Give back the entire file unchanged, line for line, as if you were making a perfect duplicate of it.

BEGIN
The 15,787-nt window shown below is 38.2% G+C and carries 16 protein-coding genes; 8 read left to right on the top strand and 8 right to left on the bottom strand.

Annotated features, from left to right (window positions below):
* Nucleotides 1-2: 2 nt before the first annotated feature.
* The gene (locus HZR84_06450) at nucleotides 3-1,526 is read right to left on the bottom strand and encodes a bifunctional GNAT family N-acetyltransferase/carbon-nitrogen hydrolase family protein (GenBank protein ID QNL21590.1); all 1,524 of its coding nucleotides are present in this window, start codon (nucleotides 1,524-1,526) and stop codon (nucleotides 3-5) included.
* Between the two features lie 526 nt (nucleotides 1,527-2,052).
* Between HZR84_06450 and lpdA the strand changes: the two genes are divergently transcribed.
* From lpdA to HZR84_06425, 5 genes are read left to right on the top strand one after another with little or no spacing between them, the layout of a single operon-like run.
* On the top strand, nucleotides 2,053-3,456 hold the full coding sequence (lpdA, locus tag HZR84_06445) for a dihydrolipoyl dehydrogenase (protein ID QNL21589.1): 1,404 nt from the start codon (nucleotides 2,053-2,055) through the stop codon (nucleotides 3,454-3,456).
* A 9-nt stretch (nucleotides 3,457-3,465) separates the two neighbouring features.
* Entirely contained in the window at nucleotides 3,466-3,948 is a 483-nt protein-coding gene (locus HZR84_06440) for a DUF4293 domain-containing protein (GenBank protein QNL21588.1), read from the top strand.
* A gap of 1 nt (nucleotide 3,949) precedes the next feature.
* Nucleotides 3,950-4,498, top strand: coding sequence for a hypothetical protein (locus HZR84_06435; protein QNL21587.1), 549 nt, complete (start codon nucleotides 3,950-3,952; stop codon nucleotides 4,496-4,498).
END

The 15,787-nt window shown below is 38.2% G+C and carries 16 protein-coding genes; 8 read left to right on the top strand and 8 right to left on the bottom strand.

Annotated features, from left to right (window positions below):
* Nucleotides 1-2: 2 nt before the first annotated feature.
* The gene (locus HZR84_06450) at nucleotides 3-1,526 is read right to left on the bottom strand and encodes a bifunctional GNAT family N-acetyltransferase/carbon-nitrogen hydrolase family protein (GenBank protein ID QNL21590.1); all 1,524 of its coding nucleotides are present in this window, start codon (nucleotides 1,524-1,526) and stop codon (nucleotides 3-5) included.
* Between the two features lie 526 nt (nucleotides 1,527-2,052).
* Between HZR84_06450 and lpdA the strand changes: the two genes are divergently transcribed.
* From lpdA to HZR84_06425, 5 genes are read left to right on the top strand one after another with little or no spacing between them, the layout of a single operon-like run.
* On the top strand, nucleotides 2,053-3,456 hold the full coding sequence (lpdA, locus tag HZR84_06445) for a dihydrolipoyl dehydrogenase (protein ID QNL21589.1): 1,404 nt from the start codon (nucleotides 2,053-2,055) through the stop codon (nucleotides 3,454-3,456).
* A 9-nt stretch (nucleotides 3,457-3,465) separates the two neighbouring features.
* Entirely contained in the window at nucleotides 3,466-3,948 is a 483-nt protein-coding gene (locus HZR84_06440) for a DUF4293 domain-containing protein (GenBank protein QNL21588.1), read from the top strand.
* A gap of 1 nt (nucleotide 3,949) precedes the next feature.
* Nucleotides 3,950-4,498, top strand: coding sequence for a hypothetical protein (locus HZR84_06435; protein QNL21587.1), 549 nt, complete (start codon nucleotides 3,950-3,952; stop codon nucleotides 4,496-4,498).